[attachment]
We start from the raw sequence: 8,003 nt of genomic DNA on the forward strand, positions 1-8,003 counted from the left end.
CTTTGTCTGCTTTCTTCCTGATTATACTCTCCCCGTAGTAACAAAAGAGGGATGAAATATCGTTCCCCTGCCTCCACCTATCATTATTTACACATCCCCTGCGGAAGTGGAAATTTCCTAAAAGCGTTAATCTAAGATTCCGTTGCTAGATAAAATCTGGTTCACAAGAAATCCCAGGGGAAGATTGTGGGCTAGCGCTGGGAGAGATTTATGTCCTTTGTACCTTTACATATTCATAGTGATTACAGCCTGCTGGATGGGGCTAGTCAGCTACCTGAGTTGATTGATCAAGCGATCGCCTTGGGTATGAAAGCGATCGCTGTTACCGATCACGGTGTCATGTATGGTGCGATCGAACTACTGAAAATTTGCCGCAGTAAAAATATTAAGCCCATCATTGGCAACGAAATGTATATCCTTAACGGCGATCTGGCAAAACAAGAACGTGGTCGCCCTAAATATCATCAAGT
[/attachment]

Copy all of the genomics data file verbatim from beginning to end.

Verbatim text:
We start from the raw sequence: 8,003 nt of genomic DNA on the forward strand, positions 1-8,003 counted from the left end.
CTTTGTCTGCTTTCTTCCTGATTATACTCTCCCCGTAGTAACAAAAGAGGGATGAAATATCGTTCCCCTGCCTCCACCTATCATTATTTACACATCCCCTGCGGAAGTGGAAATTTCCTAAAAGCGTTAATCTAAGATTCCGTTGCTAGATAAAATCTGGTTCACAAGAAATCCCAGGGGAAGATTGTGGGCTAGCGCTGGGAGAGATTTATGTCCTTTGTACCTTTACATATTCATAGTGATTACAGCCTGCTGGATGGGGCTAGTCAGCTACCTGAGTTGATTGATCAAGCGATCGCCTTGGGTATGAAAGCGATCGCTGTTACCGATCACGGTGTCATGTATGGTGCGATCGAACTACTGAAAATTTGCCGCAGTAAAAATATTAAGCCCATCATTGGCAACGAAATGTATATCCTTAACGGCGATCTGGCAAAACAAGAACGTGGTCGCCCTAAATATCATCAAGT